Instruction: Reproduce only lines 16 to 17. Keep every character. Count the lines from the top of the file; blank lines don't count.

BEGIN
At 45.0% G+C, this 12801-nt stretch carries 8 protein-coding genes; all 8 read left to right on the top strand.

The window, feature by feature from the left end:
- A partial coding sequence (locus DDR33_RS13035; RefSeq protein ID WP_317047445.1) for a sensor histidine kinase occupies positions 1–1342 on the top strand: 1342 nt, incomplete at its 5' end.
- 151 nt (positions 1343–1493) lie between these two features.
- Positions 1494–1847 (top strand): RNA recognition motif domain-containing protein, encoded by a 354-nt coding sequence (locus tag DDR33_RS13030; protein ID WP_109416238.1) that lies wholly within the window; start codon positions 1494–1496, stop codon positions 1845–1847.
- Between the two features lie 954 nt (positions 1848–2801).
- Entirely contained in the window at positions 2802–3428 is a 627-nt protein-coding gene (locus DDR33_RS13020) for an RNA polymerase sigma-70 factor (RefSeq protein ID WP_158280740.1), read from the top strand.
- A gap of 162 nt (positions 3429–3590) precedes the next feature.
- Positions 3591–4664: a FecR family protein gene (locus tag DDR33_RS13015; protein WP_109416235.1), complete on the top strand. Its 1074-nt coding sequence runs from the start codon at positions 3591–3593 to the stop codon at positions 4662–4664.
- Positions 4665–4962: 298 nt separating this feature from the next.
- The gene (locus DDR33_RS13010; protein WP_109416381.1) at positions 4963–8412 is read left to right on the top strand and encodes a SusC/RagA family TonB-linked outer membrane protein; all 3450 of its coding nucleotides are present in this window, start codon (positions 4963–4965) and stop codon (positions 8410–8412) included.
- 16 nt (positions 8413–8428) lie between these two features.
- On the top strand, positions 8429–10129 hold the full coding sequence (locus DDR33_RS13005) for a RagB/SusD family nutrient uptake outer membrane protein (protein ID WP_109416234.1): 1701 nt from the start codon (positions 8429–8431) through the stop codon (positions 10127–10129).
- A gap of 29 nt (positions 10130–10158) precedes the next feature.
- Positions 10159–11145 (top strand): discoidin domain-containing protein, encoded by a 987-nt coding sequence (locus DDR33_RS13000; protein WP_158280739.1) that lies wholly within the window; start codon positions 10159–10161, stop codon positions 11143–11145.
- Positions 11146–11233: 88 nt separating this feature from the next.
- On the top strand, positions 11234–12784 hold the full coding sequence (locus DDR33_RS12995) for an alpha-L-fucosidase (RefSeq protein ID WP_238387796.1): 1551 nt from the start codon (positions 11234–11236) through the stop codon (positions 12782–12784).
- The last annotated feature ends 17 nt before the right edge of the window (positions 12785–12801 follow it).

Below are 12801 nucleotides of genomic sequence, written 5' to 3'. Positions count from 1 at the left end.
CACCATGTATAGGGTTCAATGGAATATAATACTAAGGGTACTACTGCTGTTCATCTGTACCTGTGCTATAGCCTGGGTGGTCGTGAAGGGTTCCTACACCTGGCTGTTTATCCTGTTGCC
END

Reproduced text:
- Positions 11146–11233: 88 nt separating this feature from the next.
- On the top strand, positions 11234–12784 hold the full coding sequence (locus DDR33_RS12995) for an alpha-L-fucosidase (RefSeq protein ID WP_238387796.1): 1551 nt from the start codon (positions 11234–11236) through the stop codon (positions 12782–12784).